John Lewis is pulled off a stool during a sit-in at a segregated lunch counter in Nashvillle, Tenn., in the 1960s.
Civil rights leaders Lewis, Martin Luther King Jr., the Rev. Ralph Abernathy and James Farmer hold a news conference on May 23, 1961, in Montgomery, Ala., to announce that the Freedom Rides will continue.
A group including Lewis, second from right, tries to see Tennessee Gov. Buford Ellington in Nashville on Sept. 8, 1961. They sought reinstatement of 14 Freedom Riders dismissed from Tennessee A&I State University after their convictions on breach of peace charges in Jackson, Miss. The group waited outside the office of the governor, but he left his office by a side door.
Leaders of the March on Washington are shown with Sen. Everett Dirksen, R-Ill., during a visit to the Capitol on Aug. 28, 1963. From left: Whitney Young, Dr. Martin Luther King Jr., Roy Wilkins, Walter Reuther and Lewis.
The six leaders of the nation's largest civil rights organizations meet in New York's Roosevelt Hotel on July 2, 1963, to discuss plans for their march on Washington, D.C. From left: Lewis, Whitney Young, A. Philip Randolph, Dr. Martin Luther King Jr., James Farmer and Roy Wilkins.
A police officer points his stick at Lewis, left, one of the leaders of the civil rights demonstrators at Morrison's Cafeteria on West End Avenue in Nashville, Tenn., on April 29, 1964.
Lewis speaks during a news conference in Jackson, Miss., on June 23, 1964, where he called on President Johnson to protect summer volunteers in Mississippi.
From left: Lewis, the Rev. Ralph Abernathy, Dr. Martin Luther King Jr. and the Rev. Andrew Young lead a procession behind the casket of Jimmy Lee Jackson during a funeral service at Marion, Ala., on March 1, 1965.
In this March 7, 1965, file photo, Lewis is forced to the ground as state troopers break up the demonstration on what has become known as Bloody Sunday in Selma, Ala.
Dr. Martin Luther King, Jr. locks arms with his aides as he leads a march of several thousands to the courthouse in Montgomery, Ala., on March 17, 1965. From left: the Rev. Ralph Abernathy, James Foreman, King, Jesse Douglas Sr., and Lewis.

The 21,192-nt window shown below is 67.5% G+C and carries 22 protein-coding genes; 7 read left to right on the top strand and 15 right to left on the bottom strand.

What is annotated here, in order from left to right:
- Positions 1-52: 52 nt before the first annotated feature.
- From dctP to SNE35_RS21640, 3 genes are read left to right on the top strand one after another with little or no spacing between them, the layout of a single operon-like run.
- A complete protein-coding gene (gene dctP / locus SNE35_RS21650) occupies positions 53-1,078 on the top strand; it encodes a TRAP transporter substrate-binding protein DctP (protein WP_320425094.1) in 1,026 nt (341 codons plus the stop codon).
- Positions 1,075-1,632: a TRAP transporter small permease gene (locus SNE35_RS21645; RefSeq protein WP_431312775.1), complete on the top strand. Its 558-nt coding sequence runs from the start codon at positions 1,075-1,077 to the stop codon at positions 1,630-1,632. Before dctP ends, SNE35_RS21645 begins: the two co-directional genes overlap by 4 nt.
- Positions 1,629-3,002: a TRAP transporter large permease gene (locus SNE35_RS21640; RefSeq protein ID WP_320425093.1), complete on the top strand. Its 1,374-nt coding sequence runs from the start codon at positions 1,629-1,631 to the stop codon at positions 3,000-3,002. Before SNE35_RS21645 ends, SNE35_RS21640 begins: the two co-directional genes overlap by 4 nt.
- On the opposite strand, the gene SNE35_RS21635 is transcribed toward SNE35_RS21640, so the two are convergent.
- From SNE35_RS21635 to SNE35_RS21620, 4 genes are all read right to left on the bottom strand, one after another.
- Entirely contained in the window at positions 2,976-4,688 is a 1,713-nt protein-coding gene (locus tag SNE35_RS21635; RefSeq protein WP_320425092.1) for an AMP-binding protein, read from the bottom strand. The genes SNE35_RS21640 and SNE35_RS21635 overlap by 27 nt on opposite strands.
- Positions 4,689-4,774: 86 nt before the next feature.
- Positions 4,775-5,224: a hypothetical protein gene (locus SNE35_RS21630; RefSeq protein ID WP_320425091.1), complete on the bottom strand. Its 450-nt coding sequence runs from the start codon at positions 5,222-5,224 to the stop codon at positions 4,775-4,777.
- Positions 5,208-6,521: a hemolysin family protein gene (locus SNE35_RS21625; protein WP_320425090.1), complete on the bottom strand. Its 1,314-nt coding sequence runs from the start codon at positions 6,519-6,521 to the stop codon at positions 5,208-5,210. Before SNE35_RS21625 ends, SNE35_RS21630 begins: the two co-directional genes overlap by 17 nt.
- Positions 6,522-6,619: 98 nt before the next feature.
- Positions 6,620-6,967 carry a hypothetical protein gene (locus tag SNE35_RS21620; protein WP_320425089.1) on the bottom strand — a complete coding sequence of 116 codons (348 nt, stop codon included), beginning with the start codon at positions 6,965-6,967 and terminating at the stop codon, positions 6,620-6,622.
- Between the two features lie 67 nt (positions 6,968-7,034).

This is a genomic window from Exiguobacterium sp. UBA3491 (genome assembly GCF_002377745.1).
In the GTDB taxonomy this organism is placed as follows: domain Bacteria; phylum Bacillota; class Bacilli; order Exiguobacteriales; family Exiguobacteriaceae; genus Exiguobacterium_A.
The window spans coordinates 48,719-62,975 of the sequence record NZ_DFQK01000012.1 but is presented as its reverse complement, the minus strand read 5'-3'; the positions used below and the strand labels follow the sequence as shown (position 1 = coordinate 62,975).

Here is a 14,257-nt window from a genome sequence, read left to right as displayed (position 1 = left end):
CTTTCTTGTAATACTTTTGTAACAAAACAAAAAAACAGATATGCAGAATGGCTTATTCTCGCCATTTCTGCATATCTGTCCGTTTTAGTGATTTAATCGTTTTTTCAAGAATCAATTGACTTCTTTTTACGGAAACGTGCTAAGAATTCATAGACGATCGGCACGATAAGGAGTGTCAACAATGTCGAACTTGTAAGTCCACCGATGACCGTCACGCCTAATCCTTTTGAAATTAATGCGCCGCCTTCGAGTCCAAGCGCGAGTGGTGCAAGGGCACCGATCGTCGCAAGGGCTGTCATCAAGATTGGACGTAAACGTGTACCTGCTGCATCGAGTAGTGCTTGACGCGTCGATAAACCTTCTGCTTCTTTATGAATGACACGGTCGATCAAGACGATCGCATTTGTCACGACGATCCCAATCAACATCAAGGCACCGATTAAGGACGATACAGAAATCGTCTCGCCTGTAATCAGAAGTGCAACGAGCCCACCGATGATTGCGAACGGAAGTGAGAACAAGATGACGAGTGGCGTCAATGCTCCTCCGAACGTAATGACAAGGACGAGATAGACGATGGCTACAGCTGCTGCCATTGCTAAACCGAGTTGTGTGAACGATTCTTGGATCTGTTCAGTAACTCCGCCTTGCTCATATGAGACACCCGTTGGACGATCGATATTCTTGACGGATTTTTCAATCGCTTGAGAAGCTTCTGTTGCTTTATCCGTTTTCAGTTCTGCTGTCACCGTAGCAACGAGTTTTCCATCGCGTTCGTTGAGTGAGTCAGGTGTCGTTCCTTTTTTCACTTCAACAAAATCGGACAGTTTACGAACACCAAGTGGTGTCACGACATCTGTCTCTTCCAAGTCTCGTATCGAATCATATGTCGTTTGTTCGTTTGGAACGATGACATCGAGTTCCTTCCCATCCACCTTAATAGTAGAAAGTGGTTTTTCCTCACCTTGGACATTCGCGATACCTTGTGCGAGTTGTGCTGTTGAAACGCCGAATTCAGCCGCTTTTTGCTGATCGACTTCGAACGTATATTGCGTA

Front row from left: The Rev. Jesse Jackson, Coretta Scott King, President Bill Clinton and Lewis walk over the Edmund Pettus Bridge on March 5, 2000, in Selma, Ala., to commemorate the 35th anniversary of Bloody Sunday.
Front row from left: Lewis, Rep. Artur Davis, D-Ala., the Rev. Jesse Jackson and the Rev. C.T. Vivian join hundreds of marchers as they cross the Edmund Pettus Bridge in Selma, Ala., on March 7, 2004, the 39th anniversary of the civil rights march.
Lewis, center, walks with fellow members of Congress in Selma, Ala., on the Edmund Pettus Bridge to mark the 40th anniversary of the march on March 6, 2005. From left are Rep. Maxine Waters, D-Calif.; Rep. Barbara Lee, D-Calif.; Lewis; Rep. Steny Hoyer, D-Md.; Rep. Arthur Davis, D-Ala., and Sen. Bill Frist, R-Tenn.
From left: Rep. Artur Davis, D-Ala., the Rev. Al Sharpton, Hillary Rodham Clinton, Lewis and Bill Clinton pray before the induction ceremony at the National Voting Rights Museum Hall of Fame following a march to the Edmund Pettus Bridge to commemorate the Bloody Sunday anniversary on March 4, 2007, in Selma, Ala.
Jessie Jackson, third from left, flanked by Lewis, left, and California Democratic Rep. Maxine Waters, right, lead the procession across the Edmund Pettus Bridge during the observance of the 43rd anniversary of the Bloody Sunday bridge crossing in Selma, Ala., on March 9, 2008.
Lewis describes the events of Bloody Sunday during a visit to the Edmund Pettus Bridge in Selma, Ala., on March 7, 2010, marking the 45th anniversary of the march.
Lewis, center, walks arm-in-arm with Rep. Steny Hoyer, D-Md., left, and Sen. Harry Reid, D-Nev., right, prior to addressing fellow members of the Faith & Politics Institute gathered on the Edmund Pettus Bridge in Selma, Ala., on March 6, 2011, marking the 46th anniversary of Bloody Sunday.
Lewis is greeted by a well-wisher prior to the 47th re-creation of the Bloody Sunday civil rights march across the Edmund Pettus Bridge on March 4, 2012.
Vice President Biden leads a group across the Edmund Pettus Bridge in Selma, Ala., on March 3, 2013, to commemorate the 48th anniversary of Bloody Sunday. From left are Selma Mayor George Evans, Rep. Terri Sewell, D-Ala., the Rev. Jesse Jackson, Biden, the Rev. Al Sharpton and Lewis.
The cover of "March: Book One," the first installment in Rep. John Lewis' planned trilogy of graphic novels about his experiences in the civil rights movement. A comic book about Martin Luther King Jr. helped bring Lewis into the civil rights movement.
The cover of "March: Book Two," Lewis' second graphic novel in a planned trilogy detailing his experiences in the civil rights movement.
Lewis, left, and Terri Sewell, D-Ala., right, stand with House Majority Leader Kevin McCarthy of California as they talk about a photograph from Bloody Sunday in Selma, Ala., with Amelia Boynton Robinson in Washington on Jan. 20, 2015. Robinson was beaten during Bloody Sunday, a scene depicted in the movie "Selma," and she attended the State of the Union Address as a guest of Sewell.